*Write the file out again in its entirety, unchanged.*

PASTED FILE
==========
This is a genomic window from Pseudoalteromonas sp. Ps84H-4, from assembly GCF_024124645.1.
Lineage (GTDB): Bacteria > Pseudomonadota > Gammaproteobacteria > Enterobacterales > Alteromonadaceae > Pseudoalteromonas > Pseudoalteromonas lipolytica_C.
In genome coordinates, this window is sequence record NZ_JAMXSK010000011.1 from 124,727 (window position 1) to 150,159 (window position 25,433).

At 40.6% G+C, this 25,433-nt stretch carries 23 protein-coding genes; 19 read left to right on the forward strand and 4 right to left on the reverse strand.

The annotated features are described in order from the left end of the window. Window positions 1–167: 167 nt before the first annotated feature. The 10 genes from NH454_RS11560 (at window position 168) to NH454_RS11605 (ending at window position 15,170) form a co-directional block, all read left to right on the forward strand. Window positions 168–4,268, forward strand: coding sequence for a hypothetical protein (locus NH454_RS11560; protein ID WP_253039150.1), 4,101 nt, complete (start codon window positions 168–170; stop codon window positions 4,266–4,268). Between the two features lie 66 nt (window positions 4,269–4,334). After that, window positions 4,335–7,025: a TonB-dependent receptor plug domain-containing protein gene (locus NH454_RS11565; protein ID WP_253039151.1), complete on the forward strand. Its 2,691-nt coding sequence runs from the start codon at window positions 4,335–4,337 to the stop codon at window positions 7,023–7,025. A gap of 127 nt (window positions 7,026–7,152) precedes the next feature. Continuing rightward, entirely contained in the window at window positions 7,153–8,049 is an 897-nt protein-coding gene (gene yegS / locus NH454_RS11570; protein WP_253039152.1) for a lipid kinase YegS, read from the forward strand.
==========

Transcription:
This is a genomic window from Pseudoalteromonas sp. Ps84H-4, from assembly GCF_024124645.1.
Lineage (GTDB): Bacteria > Pseudomonadota > Gammaproteobacteria > Enterobacterales > Alteromonadaceae > Pseudoalteromonas > Pseudoalteromonas lipolytica_C.
In genome coordinates, this window is sequence record NZ_JAMXSK010000011.1 from 124,727 (window position 1) to 150,159 (window position 25,433).

At 40.6% G+C, this 25,433-nt stretch carries 23 protein-coding genes; 19 read left to right on the forward strand and 4 right to left on the reverse strand.

The annotated features are described in order from the left end of the window. Window positions 1–167: 167 nt before the first annotated feature. The 10 genes from NH454_RS11560 (at window position 168) to NH454_RS11605 (ending at window position 15,170) form a co-directional block, all read left to right on the forward strand. Window positions 168–4,268, forward strand: coding sequence for a hypothetical protein (locus NH454_RS11560; protein ID WP_253039150.1), 4,101 nt, complete (start codon window positions 168–170; stop codon window positions 4,266–4,268). Between the two features lie 66 nt (window positions 4,269–4,334). After that, window positions 4,335–7,025: a TonB-dependent receptor plug domain-containing protein gene (locus NH454_RS11565; protein ID WP_253039151.1), complete on the forward strand. Its 2,691-nt coding sequence runs from the start codon at window positions 4,335–4,337 to the stop codon at window positions 7,023–7,025. A gap of 127 nt (window positions 7,026–7,152) precedes the next feature. Continuing rightward, entirely contained in the window at window positions 7,153–8,049 is an 897-nt protein-coding gene (gene yegS / locus NH454_RS11570; protein WP_253039152.1) for a lipid kinase YegS, read from the forward strand.